“I don’t know if I want a job again”

TikToker Allison Baird has also shared details with her followers about life after being laid off, with her content opening up about how she has made the most of her newfound free time while also acknowledging how upsetting being laid off was.

“It’s been a few days since my layoff now. I’m trying to take time and just enjoy this for what it is because I know I won’t always have this time with my family, with my friends and my town, and who knows where my next chapter will bring me?” she said in a video posted shortly after she revealed she had lost her job.

“I think I’m just going to try and make it work,” she said in a separate video on Sunday, in which she revealed she had taken the opportunity to travel.

“I have been laid off for a month now and I haven’t had any luck finding a job, so this has pushed me to do something chaotic and different, and I’m excited.”

Ashleigh Carter, a writer based in New York City who has used TikTok to share stories about how her life has changed since being laid off, joked in a video last week: “I don’t know if I want to get a job again.”

@ashweecarter

make no mistake I cried the next day because I haven’t gotten one single interview yet. #unemployed #fyp

♬ original sound – Ashleigh Carter

“I’m having a lovely day—it’s a random Thursday—I went to the Natural History Museum, I went to a diner, had a great experience, now I’m in Central Park,” she told her 24,500 followers. “I feel great. I mean I have no money but…other than that.”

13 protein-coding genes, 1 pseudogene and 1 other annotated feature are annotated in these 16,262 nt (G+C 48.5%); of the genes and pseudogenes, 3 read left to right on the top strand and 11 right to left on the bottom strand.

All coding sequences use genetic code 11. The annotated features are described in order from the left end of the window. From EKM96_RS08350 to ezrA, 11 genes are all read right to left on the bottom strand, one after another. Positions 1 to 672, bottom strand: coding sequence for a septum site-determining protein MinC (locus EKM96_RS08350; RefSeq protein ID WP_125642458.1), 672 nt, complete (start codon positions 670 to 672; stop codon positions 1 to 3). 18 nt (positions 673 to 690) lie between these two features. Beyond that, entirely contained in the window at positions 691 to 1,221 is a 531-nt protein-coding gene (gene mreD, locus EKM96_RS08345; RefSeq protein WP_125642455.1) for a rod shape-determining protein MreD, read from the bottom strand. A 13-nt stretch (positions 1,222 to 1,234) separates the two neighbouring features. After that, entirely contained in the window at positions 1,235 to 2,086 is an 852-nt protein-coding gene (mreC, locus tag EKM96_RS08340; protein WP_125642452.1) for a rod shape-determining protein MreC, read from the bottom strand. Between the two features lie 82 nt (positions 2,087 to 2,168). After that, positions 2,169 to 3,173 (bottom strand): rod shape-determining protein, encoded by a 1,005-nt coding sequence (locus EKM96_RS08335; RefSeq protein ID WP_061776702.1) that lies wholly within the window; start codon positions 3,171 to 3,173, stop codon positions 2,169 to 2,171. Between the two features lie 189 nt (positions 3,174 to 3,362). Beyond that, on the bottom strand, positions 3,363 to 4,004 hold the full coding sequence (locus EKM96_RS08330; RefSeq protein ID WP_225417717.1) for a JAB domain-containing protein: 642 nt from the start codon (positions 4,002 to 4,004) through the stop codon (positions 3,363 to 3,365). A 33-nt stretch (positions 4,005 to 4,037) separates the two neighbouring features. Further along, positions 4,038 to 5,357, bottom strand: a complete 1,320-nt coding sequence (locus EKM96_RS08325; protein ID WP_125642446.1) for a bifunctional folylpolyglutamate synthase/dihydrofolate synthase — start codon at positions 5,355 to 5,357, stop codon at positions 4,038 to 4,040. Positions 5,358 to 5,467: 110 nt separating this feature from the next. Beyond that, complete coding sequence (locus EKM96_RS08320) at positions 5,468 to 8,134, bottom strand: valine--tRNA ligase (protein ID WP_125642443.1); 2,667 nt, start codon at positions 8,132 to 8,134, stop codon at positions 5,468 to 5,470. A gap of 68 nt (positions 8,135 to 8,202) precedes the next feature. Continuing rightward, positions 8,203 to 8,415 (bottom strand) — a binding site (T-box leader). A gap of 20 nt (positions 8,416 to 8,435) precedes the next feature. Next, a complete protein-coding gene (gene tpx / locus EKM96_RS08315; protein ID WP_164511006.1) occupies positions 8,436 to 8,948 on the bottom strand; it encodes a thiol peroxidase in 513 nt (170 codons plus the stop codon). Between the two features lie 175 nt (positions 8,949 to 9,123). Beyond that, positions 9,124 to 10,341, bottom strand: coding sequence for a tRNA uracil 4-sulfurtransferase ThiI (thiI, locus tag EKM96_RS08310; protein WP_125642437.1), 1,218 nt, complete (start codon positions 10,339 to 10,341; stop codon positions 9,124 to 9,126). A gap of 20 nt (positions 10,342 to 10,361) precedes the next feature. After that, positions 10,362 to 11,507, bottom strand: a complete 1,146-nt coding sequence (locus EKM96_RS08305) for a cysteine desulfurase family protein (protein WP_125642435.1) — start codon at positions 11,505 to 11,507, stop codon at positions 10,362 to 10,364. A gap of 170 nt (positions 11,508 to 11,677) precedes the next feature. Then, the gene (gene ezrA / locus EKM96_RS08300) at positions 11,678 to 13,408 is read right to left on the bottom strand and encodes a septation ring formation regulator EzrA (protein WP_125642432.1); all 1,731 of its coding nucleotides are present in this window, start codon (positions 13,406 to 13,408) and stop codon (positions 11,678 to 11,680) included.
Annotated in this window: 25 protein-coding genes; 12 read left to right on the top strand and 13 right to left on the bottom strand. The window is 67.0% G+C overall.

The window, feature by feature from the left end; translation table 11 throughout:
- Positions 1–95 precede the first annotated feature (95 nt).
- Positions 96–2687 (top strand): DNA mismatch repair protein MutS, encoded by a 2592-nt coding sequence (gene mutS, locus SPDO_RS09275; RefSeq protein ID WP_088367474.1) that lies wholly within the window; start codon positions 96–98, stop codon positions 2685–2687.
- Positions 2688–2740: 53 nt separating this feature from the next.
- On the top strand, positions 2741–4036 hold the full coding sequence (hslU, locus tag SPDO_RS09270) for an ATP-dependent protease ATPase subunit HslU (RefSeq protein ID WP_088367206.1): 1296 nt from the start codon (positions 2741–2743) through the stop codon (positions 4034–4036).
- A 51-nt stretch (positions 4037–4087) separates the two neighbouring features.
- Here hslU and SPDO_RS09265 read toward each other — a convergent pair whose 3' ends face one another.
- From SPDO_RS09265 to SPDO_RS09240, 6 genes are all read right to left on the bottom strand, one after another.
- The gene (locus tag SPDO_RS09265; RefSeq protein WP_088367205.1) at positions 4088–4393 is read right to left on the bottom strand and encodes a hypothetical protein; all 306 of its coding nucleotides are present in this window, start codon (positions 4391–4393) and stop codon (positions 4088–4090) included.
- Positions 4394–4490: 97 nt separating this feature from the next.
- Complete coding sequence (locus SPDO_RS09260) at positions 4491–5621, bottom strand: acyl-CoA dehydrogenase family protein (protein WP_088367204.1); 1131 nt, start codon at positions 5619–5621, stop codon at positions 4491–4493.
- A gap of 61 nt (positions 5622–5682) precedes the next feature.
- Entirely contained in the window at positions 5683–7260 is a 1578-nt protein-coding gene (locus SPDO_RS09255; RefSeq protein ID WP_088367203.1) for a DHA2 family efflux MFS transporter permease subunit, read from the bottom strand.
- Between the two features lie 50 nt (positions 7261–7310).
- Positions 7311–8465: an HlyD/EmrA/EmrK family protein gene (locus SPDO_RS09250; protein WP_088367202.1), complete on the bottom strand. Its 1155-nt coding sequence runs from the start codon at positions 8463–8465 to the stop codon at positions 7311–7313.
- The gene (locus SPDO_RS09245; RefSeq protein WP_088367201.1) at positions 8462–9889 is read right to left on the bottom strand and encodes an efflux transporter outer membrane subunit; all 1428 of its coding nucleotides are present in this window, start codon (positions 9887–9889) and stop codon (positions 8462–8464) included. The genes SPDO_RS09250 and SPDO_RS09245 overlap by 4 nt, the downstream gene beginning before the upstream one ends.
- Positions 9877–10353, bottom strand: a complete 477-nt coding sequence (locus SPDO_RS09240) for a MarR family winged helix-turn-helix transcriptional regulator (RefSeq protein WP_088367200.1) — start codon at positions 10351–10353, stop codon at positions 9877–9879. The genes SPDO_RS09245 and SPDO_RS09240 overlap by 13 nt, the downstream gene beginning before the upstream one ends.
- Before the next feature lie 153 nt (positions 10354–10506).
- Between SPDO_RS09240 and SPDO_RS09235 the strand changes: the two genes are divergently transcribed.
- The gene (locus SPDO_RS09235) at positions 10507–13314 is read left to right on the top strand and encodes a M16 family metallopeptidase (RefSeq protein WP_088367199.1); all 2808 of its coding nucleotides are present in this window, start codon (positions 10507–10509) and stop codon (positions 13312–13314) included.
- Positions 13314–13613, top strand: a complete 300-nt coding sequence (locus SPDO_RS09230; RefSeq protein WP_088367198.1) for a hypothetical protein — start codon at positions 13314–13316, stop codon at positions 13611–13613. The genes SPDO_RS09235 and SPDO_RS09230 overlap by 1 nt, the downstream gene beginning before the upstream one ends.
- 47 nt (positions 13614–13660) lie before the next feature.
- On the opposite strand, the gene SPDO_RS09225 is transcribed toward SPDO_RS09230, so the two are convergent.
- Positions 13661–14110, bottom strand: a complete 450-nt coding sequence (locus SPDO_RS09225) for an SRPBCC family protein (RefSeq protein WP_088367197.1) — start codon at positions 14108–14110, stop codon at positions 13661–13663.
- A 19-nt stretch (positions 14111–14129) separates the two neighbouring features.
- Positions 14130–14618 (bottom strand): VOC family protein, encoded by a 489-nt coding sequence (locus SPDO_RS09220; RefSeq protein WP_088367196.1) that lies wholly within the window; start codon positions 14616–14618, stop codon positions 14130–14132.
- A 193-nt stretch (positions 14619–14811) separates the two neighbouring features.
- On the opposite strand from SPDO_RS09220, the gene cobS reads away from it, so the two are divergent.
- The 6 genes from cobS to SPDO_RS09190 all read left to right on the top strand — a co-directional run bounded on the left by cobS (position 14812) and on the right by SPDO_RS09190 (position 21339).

“Skipped the pleasantries”

As well as trying to see layoffs as an opportunity, TikTok users are also sharing details about how and why they’re being laid off, and the impact losing their jobs will have on their lives.

One woman took to TikTok to post a sound clip from a meeting where multiple employees were let go at once, saying in her video caption that she had $20 left and a 2-year-old to support.

In the video, one of her colleagues can be heard criticizing the company for what they insinuate is a lack of professionalism, while another is heard worrying about how being laid off will affect her maternity leave.

“So, you’re saying we’re not going to be given a specific reason—it’s just going to be ‘blanket restructuring’?” the woman who posted the video to TikTok then asks her bosses, before getting visibly upset.

“Yeah,” the employer replies. “Unfortunately, we’ve had to restructure the entire organization. This isn’t just affecting you guys, it’s affecting a lot of different people.”  

Meanwhile, another TikTok user posted a video update in June after being laid off from an unnamed “ride share” company.

“I don’t know the process of being laid off, so I was completely oblivious—100% blindsided by this,” she said. “This [was] a new manager. We don’t have a rapport, we don’t know each other that well, so he skipped the pleasantries. He’s like: ‘We’re eliminating your position.’”